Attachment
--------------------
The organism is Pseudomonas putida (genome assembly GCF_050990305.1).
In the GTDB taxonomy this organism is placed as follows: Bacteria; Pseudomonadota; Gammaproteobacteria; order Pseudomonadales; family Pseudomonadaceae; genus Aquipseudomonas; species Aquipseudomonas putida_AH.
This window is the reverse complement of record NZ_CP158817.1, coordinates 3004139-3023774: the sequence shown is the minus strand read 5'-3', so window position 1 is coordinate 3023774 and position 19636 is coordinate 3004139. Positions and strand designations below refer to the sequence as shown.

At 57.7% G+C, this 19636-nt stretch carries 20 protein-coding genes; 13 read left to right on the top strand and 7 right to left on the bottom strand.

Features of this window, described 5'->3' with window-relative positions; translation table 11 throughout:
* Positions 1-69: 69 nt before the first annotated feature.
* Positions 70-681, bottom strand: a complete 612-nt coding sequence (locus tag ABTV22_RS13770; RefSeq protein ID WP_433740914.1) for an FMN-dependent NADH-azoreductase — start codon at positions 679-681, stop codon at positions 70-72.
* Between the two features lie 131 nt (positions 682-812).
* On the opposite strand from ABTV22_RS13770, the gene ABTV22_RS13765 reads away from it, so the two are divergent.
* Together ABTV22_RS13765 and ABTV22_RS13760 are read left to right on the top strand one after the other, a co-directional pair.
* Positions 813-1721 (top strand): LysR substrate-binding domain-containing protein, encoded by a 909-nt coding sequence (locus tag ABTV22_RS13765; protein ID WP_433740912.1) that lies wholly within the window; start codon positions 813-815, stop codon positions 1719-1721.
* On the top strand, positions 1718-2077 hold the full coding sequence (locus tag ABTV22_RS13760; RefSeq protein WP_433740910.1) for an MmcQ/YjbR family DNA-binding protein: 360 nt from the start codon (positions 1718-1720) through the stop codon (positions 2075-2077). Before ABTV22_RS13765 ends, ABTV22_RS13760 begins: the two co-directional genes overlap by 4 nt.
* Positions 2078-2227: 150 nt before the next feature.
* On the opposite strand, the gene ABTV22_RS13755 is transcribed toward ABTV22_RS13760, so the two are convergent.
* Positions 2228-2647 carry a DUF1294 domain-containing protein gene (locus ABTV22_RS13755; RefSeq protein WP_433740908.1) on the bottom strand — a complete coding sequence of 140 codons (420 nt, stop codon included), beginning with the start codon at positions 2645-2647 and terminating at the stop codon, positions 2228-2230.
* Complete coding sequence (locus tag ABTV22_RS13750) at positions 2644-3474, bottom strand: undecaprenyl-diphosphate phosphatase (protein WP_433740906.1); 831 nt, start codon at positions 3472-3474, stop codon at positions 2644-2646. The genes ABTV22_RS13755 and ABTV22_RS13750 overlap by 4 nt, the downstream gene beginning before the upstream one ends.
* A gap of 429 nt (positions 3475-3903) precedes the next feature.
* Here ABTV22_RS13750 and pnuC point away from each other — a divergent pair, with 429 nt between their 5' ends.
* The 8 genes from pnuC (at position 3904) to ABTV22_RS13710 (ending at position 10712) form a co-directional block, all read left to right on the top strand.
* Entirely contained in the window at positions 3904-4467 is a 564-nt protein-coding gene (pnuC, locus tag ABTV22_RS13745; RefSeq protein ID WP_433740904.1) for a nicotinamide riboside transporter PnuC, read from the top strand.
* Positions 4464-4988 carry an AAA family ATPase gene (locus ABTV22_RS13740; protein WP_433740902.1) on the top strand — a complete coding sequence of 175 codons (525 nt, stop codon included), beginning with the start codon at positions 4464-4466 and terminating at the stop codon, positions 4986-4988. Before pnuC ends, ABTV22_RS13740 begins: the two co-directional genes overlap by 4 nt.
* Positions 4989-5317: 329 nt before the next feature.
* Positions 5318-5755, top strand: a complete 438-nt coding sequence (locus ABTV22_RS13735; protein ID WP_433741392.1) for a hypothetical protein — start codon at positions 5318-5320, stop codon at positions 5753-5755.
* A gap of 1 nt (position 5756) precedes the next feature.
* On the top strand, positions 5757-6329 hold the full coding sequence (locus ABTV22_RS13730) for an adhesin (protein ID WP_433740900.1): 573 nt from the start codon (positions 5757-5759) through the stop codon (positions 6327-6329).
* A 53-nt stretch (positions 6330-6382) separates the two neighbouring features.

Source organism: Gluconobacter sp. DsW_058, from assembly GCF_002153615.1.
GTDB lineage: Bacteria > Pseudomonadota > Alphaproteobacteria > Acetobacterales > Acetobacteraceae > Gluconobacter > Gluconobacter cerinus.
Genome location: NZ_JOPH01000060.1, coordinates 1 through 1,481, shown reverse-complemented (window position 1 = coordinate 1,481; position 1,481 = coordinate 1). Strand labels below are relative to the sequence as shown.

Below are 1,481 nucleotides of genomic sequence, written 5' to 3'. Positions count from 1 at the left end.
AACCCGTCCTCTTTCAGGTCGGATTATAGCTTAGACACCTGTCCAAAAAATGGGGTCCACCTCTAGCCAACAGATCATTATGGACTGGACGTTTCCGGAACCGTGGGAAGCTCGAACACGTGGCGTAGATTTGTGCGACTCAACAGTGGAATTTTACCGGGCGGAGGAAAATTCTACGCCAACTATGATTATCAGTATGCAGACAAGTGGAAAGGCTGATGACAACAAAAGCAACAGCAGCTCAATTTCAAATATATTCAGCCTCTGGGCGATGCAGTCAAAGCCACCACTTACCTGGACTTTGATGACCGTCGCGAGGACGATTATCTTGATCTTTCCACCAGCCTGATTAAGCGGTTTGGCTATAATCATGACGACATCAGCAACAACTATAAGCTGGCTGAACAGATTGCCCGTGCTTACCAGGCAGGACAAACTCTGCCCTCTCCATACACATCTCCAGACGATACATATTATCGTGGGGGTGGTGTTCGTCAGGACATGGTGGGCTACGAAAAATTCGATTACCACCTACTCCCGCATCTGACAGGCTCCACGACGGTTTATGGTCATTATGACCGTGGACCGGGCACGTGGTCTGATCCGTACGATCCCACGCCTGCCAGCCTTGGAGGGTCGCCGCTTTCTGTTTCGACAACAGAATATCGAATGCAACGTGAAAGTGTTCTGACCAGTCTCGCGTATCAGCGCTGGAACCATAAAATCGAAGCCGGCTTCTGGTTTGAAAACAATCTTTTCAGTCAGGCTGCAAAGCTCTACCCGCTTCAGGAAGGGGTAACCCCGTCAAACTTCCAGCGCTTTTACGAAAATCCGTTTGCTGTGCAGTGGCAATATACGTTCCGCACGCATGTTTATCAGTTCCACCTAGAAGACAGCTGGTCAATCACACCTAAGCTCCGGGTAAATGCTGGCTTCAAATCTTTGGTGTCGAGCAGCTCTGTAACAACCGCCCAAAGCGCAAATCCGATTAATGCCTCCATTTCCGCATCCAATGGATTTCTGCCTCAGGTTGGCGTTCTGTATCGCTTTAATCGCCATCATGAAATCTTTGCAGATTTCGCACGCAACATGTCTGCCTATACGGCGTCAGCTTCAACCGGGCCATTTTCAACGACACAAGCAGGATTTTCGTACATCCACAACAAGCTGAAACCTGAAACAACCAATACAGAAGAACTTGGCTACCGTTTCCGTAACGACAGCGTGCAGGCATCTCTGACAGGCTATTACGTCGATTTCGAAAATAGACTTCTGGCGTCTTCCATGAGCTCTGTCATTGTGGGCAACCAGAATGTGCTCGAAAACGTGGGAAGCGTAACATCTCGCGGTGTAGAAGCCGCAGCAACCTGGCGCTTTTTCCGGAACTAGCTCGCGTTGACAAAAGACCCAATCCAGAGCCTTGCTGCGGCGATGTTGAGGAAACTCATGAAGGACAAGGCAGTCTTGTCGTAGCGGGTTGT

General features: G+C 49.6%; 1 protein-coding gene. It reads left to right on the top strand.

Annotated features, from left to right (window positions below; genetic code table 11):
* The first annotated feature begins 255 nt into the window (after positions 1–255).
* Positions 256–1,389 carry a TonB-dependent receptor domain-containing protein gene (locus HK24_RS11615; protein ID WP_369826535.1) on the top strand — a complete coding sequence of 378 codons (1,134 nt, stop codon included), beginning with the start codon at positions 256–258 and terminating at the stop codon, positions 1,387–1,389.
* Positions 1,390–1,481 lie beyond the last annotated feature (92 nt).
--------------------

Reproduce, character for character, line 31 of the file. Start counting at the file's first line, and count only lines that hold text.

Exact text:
AACCCGTCCTCTTTCAGGTCGGATTATAGCTTAGACACCTGTCCAAAAAATGGGGTCCACCTCTAGCCAACAGATCATTATGGACTGGACGTTTCCGGAACCGTGGGAAGCTCGAACACGTGGCGTAGATTTGTGCGACTCAACAGTGGAATTTTACCGGGCGGAGGAAAATTCTACGCCAACTATGATTATCAGTATGCAGACAAGTGGAAAGGCTGATGACAACAAAAGCAACAGCAGCTCAATTTCAAATATATTCAGCCTCTGGGCGATGCAGTCAAAGCCACCACTTACCTGGACTTTGATGACCGTCGCGAGGACGATTATCTTGATCTTTCCACCAGCCTGATTAAGCGGTTTGGCTATAATCATGACGACATCAGCAACAACTATAAGCTGGCTGAACAGATTGCCCGTGCTTACCAGGCAGGACAAACTCTGCCCTCTCCATACACATCTCCAGACGATACATATTATCGTGGGGGTGGTGTTCGTCAGGACATGGTGGGCTACGAAAAATTCGATTACCACCTACTCCCGCATCTGACAGGCTCCACGACGGTTTATGGTCATTATGACCGTGGACCGGGCACGTGGTCTGATCCGTACGATCCCACGCCTGCCAGCCTTGGAGGGTCGCCGCTTTCTGTTTCGACAACAGAATATCGAATGCAACGTGAAAGTGTTCTGACCAGTCTCGCGTATCAGCGCTGGAACCATAAAATCGAAGCCGGCTTCTGGTTTGAAAACAATCTTTTCAGTCAGGCTGCAAAGCTCTACCCGCTTCAGGAAGGGGTAACCCCGTCAAACTTCCAGCGCTTTTACGAAAATCCGTTTGCTGTGCAGTGGCAATATACGTTCCGCACGCATGTTTATCAGTTCCACCTAGAAGACAGCTGGTCAATCACACCTAAGCTCCGGGTAAATGCTGGCTTCAAATCTTTGGTGTCGAGCAGCTCTGTAACAACCGCCCAAAGCGCAAATCCGATTAATGCCTCCATTTCCGCATCCAATGGATTTCTGCCTCAGGTTGGCGTTCTGTATCGCTTTAATCGCCATCATGAAATCTTTGCAGATTTCGCACGCAACATGTCTGCCTATACGGCGTCAGCTTCAACCGGGCCATTTTCAACGACACAAGCAGGATTTTCGTACATCCACAACAAGCTGAAACCTGAAACAACCAATACAGAAGAACTTGGCTACCGTTTCCGTAACGACAGCGTGCAGGCATCTCTGACAGGCTATTACGTCGATTTCGAAAATAGACTTCTGGCGTCTTCCATGAGCTCTGTCATTGTGGGCAACCAGAATGTGCTCGAAAACGTGGGAAGCGTAACATCTCGCGGTGTAGAAGCCGCAGCAACCTGGCGCTTTTTCCGGAACTAGCTCGCGTTGACAAAAGACCCAATCCAGAGCCTTGCTGCGGCGATGTTGAGGAAACTCATGAAGGACAAGGCAGTCTTGTCGTAGCGGGTTGT